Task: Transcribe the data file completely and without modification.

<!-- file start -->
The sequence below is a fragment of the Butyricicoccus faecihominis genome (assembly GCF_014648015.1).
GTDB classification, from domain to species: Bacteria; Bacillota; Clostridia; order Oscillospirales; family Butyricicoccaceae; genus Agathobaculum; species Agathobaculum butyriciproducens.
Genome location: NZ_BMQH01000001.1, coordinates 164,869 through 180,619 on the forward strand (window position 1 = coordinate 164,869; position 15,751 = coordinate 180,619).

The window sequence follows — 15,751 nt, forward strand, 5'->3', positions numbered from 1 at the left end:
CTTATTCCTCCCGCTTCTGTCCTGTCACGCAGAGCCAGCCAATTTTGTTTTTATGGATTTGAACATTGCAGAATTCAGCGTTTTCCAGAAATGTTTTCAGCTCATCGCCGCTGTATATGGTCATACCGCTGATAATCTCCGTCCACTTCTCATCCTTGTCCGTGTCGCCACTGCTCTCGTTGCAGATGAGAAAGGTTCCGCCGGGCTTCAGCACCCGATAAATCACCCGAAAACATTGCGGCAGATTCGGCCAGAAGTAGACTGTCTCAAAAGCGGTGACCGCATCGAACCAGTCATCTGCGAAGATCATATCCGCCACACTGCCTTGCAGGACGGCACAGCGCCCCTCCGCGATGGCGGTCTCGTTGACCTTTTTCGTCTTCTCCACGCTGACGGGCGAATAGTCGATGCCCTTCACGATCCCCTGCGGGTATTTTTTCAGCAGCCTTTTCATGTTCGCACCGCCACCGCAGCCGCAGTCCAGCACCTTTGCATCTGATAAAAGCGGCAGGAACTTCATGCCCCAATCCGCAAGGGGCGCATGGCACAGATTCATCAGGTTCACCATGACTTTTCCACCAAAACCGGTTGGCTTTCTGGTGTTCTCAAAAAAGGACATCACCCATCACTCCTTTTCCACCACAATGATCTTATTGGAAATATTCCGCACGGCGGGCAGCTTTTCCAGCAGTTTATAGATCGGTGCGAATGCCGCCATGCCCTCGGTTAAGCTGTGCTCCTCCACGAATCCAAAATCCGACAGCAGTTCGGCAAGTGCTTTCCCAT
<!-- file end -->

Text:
The sequence below is a fragment of the Butyricicoccus faecihominis genome (assembly GCF_014648015.1).
GTDB classification, from domain to species: Bacteria; Bacillota; Clostridia; order Oscillospirales; family Butyricicoccaceae; genus Agathobaculum; species Agathobaculum butyriciproducens.
Genome location: NZ_BMQH01000001.1, coordinates 164,869 through 180,619 on the forward strand (window position 1 = coordinate 164,869; position 15,751 = coordinate 180,619).

The window sequence follows — 15,751 nt, forward strand, 5'->3', positions numbered from 1 at the left end:
CTTATTCCTCCCGCTTCTGTCCTGTCACGCAGAGCCAGCCAATTTTGTTTTTATGGATTTGAACATTGCAGAATTCAGCGTTTTCCAGAAATGTTTTCAGCTCATCGCCGCTGTATATGGTCATACCGCTGATAATCTCCGTCCACTTCTCATCCTTGTCCGTGTCGCCACTGCTCTCGTTGCAGATGAGAAAGGTTCCGCCGGGCTTCAGCACCCGATAAATCACCCGAAAACATTGCGGCAGATTCGGCCAGAAGTAGACTGTCTCAAAAGCGGTGACCGCATCGAACCAGTCATCTGCGAAGATCATATCCGCCACACTGCCTTGCAGGACGGCACAGCGCCCCTCCGCGATGGCGGTCTCGTTGACCTTTTTCGTCTTCTCCACGCTGACGGGCGAATAGTCGATGCCCTTCACGATCCCCTGCGGGTATTTTTTCAGCAGCCTTTTCATGTTCGCACCGCCACCGCAGCCGCAGTCCAGCACCTTTGCATCTGATAAAAGCGGCAGGAACTTCATGCCCCAATCCGCAAGGGGCGCATGGCACAGATTCATCAGGTTCACCATGACTTTTCCACCAAAACCGGTTGGCTTTCTGGTGTTCTCAAAAAAGGACATCACCCATCACTCCTTTTCCACCACAATGATCTTATTGGAAATATTCCGCACGGCGGGCAGCTTTTCCAGCAGTTTATAGATCGGTGCGAATGCCGCCATGCCCTCGGTTAAGCTGTGCTCCTCCACGAATCCAAAATCCGACAGCAGTTCGGCAAGTGCTTTCCCAT